14. The method of claim 13, further comprising: providing a designation point on the virtual stage, the virtual stage being circular and the designation point being positioned at a center of the circle; defining a polar coordinate system onto the virtual stage, the designation point being an origin, and a defining a fixed reference line, the fixed reference line extending from the origin; defining a plurality of radii, the plurality of radii including a front right speaker radius, the front right speaker radius extending from the origin 45 degrees relative to the fixed reference line, a front left speaker radius, the front left speaker radius extending from the origin 135 degrees relative to the fixed reference line, a rear left speaker radius, the rear right speaker radius extending from the origin 225 degrees relative to the fixed reference line, rear right speaker radius, the rear right speaker radius extending from the origin 315 degrees relative to the fixed reference line; and distributing the sound corresponding to the icon proportionally among the front right speaker channel, the front left speaker channel, the rear right speaker channel, and the rear left speaker channel based on the position of the icon relative to the plurality of radii.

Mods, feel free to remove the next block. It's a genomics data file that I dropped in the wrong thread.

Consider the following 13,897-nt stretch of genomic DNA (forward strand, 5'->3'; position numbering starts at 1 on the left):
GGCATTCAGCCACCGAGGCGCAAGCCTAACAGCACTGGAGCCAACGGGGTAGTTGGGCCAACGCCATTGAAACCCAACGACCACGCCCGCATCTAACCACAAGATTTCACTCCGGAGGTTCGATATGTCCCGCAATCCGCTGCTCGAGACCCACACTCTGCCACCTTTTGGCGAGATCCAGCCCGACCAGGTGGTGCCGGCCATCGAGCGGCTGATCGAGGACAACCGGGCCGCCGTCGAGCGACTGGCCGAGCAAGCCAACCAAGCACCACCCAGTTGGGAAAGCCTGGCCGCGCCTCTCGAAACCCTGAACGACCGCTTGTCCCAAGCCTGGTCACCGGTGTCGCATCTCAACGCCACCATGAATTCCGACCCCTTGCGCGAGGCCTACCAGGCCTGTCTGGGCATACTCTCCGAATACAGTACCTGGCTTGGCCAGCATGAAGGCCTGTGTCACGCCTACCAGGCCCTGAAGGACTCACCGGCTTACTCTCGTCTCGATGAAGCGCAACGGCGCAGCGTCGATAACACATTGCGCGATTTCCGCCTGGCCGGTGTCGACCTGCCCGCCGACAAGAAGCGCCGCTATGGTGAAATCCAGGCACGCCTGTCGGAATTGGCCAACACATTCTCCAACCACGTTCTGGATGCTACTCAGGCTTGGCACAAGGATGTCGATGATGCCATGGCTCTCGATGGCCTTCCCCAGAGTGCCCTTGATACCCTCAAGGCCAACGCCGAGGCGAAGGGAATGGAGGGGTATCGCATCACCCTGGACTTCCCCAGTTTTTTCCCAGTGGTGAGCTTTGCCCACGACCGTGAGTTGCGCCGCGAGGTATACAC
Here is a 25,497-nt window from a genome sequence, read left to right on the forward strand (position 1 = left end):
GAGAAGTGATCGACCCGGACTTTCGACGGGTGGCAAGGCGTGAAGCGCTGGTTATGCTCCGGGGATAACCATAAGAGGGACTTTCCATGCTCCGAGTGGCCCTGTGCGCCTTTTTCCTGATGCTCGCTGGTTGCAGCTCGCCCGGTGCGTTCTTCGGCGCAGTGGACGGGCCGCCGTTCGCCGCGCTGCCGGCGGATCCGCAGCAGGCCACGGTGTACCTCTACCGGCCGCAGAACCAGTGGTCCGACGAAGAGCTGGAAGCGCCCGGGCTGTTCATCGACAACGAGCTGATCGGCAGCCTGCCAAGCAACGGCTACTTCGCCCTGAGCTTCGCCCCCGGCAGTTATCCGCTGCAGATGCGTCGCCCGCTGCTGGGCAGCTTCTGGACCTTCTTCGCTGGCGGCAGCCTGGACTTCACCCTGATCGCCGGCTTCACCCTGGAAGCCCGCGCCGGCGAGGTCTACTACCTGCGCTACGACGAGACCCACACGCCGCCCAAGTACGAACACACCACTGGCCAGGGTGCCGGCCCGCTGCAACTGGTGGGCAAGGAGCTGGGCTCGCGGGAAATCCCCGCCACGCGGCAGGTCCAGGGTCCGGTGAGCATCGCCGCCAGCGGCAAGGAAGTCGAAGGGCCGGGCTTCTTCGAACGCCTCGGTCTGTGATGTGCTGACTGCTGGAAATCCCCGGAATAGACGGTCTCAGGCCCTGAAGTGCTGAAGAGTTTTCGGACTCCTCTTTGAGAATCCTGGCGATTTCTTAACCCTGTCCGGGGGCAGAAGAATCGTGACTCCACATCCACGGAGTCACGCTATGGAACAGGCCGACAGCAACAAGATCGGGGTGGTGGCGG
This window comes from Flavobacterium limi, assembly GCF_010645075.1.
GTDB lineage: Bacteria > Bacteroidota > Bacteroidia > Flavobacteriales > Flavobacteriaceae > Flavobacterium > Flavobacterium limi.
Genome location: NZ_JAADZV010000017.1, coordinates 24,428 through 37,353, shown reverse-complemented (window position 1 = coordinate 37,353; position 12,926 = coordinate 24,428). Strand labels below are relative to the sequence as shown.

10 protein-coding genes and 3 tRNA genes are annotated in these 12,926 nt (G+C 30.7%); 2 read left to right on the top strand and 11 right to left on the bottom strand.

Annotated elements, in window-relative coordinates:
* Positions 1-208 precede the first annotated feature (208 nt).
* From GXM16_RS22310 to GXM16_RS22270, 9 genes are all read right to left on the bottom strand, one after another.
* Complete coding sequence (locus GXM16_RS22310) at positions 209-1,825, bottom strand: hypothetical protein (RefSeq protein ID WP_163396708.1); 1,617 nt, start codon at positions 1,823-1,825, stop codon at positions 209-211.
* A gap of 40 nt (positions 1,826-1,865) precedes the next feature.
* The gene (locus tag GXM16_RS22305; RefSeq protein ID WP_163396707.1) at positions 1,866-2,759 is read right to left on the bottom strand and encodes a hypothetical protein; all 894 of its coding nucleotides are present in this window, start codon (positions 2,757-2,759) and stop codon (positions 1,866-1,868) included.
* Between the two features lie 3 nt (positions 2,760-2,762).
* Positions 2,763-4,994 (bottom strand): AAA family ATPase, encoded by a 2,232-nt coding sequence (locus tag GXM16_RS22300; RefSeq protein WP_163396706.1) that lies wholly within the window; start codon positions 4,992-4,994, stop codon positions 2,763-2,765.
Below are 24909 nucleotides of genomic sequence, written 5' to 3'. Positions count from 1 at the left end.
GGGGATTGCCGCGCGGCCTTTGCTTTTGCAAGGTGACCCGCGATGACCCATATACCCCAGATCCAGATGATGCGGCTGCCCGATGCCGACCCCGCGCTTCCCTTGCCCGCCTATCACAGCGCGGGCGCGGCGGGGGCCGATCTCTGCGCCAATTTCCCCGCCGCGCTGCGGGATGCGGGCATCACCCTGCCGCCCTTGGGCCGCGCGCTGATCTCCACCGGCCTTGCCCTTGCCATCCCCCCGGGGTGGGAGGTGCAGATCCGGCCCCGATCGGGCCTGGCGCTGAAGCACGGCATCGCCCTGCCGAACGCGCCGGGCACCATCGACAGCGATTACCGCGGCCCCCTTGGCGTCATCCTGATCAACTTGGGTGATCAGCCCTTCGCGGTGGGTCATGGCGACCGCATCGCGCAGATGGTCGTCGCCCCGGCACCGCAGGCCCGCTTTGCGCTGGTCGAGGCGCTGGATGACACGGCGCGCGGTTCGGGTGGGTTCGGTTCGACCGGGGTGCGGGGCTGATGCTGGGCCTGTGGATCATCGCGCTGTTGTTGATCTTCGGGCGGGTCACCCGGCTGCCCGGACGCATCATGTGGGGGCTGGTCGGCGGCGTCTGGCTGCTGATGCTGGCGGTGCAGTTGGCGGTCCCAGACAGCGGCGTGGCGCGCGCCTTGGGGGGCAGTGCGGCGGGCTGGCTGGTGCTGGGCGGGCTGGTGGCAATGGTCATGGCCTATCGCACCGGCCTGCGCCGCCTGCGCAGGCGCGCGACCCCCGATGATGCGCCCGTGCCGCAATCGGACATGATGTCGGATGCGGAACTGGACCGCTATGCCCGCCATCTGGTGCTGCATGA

15. The method of claim 1, further comprising providing a track selection interface for selecting tracks to add to the virtual stage.

16. The method of claim 15, further comprising selecting a track, assigning an icon to the track, and allowing a user to select a first position on the virtual stage for the track.

17. The method of claim 16, further comprising allowing the user to define at least one additional position on the virtual stage to develop a path, the path defined as beginning with the first position and extending to each selected additional position.

18. The method of claim 17, further comprising selecting additional tracks and developing additional paths to mix an audio sample using a combination of the sound track and the additional tracks.

19. The method of claim 15, further comprising the track corresponding to one or more of a drum layer, vocal layer, bass layer, synth layer, instrumental layer, and effects layer.